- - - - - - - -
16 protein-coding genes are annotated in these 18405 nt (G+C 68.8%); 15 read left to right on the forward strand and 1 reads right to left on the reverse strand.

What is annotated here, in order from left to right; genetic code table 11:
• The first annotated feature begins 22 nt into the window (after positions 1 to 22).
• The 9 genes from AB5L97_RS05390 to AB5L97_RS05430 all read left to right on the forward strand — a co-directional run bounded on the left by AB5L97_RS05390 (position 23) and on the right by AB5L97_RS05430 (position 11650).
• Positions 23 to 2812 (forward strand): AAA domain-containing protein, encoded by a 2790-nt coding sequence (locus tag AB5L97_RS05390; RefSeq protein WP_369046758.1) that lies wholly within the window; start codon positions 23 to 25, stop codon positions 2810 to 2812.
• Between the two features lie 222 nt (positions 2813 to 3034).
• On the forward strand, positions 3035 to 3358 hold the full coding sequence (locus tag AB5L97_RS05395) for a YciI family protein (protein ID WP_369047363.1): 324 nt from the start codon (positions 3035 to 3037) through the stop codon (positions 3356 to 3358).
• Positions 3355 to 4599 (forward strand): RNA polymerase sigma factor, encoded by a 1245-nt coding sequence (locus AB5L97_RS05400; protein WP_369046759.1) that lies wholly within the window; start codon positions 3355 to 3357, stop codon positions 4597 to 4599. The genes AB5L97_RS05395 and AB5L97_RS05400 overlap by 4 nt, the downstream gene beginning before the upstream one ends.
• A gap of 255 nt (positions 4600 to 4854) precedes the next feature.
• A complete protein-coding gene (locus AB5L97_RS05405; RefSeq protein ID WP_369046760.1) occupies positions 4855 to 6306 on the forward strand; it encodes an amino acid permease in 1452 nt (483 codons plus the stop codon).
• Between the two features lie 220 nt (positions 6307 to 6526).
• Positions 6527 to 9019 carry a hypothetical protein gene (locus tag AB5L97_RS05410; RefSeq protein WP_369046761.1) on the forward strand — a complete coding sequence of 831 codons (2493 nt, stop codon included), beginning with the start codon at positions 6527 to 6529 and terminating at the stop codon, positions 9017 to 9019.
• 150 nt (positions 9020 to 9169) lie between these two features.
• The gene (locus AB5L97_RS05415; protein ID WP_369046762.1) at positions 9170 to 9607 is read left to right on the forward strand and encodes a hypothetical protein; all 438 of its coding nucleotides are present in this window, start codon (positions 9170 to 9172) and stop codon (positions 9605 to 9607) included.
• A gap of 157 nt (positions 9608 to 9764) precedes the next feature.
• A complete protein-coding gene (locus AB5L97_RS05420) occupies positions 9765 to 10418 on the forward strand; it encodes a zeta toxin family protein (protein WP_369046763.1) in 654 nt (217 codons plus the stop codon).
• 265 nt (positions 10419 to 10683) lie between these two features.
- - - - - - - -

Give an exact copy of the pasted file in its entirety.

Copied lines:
16 protein-coding genes are annotated in these 18405 nt (G+C 68.8%); 15 read left to right on the forward strand and 1 reads right to left on the reverse strand.

What is annotated here, in order from left to right; genetic code table 11:
• The first annotated feature begins 22 nt into the window (after positions 1 to 22).
• The 9 genes from AB5L97_RS05390 to AB5L97_RS05430 all read left to right on the forward strand — a co-directional run bounded on the left by AB5L97_RS05390 (position 23) and on the right by AB5L97_RS05430 (position 11650).
• Positions 23 to 2812 (forward strand): AAA domain-containing protein, encoded by a 2790-nt coding sequence (locus tag AB5L97_RS05390; RefSeq protein WP_369046758.1) that lies wholly within the window; start codon positions 23 to 25, stop codon positions 2810 to 2812.
• Between the two features lie 222 nt (positions 2813 to 3034).
• On the forward strand, positions 3035 to 3358 hold the full coding sequence (locus tag AB5L97_RS05395) for a YciI family protein (protein ID WP_369047363.1): 324 nt from the start codon (positions 3035 to 3037) through the stop codon (positions 3356 to 3358).
• Positions 3355 to 4599 (forward strand): RNA polymerase sigma factor, encoded by a 1245-nt coding sequence (locus AB5L97_RS05400; protein WP_369046759.1) that lies wholly within the window; start codon positions 3355 to 3357, stop codon positions 4597 to 4599. The genes AB5L97_RS05395 and AB5L97_RS05400 overlap by 4 nt, the downstream gene beginning before the upstream one ends.
• A gap of 255 nt (positions 4600 to 4854) precedes the next feature.
• A complete protein-coding gene (locus AB5L97_RS05405; RefSeq protein ID WP_369046760.1) occupies positions 4855 to 6306 on the forward strand; it encodes an amino acid permease in 1452 nt (483 codons plus the stop codon).
• Between the two features lie 220 nt (positions 6307 to 6526).
• Positions 6527 to 9019 carry a hypothetical protein gene (locus tag AB5L97_RS05410; RefSeq protein WP_369046761.1) on the forward strand — a complete coding sequence of 831 codons (2493 nt, stop codon included), beginning with the start codon at positions 6527 to 6529 and terminating at the stop codon, positions 9017 to 9019.
• 150 nt (positions 9020 to 9169) lie between these two features.
• The gene (locus AB5L97_RS05415; protein ID WP_369046762.1) at positions 9170 to 9607 is read left to right on the forward strand and encodes a hypothetical protein; all 438 of its coding nucleotides are present in this window, start codon (positions 9170 to 9172) and stop codon (positions 9605 to 9607) included.
• A gap of 157 nt (positions 9608 to 9764) precedes the next feature.
• A complete protein-coding gene (locus AB5L97_RS05420) occupies positions 9765 to 10418 on the forward strand; it encodes a zeta toxin family protein (protein WP_369046763.1) in 654 nt (217 codons plus the stop codon).
• 265 nt (positions 10419 to 10683) lie between these two features.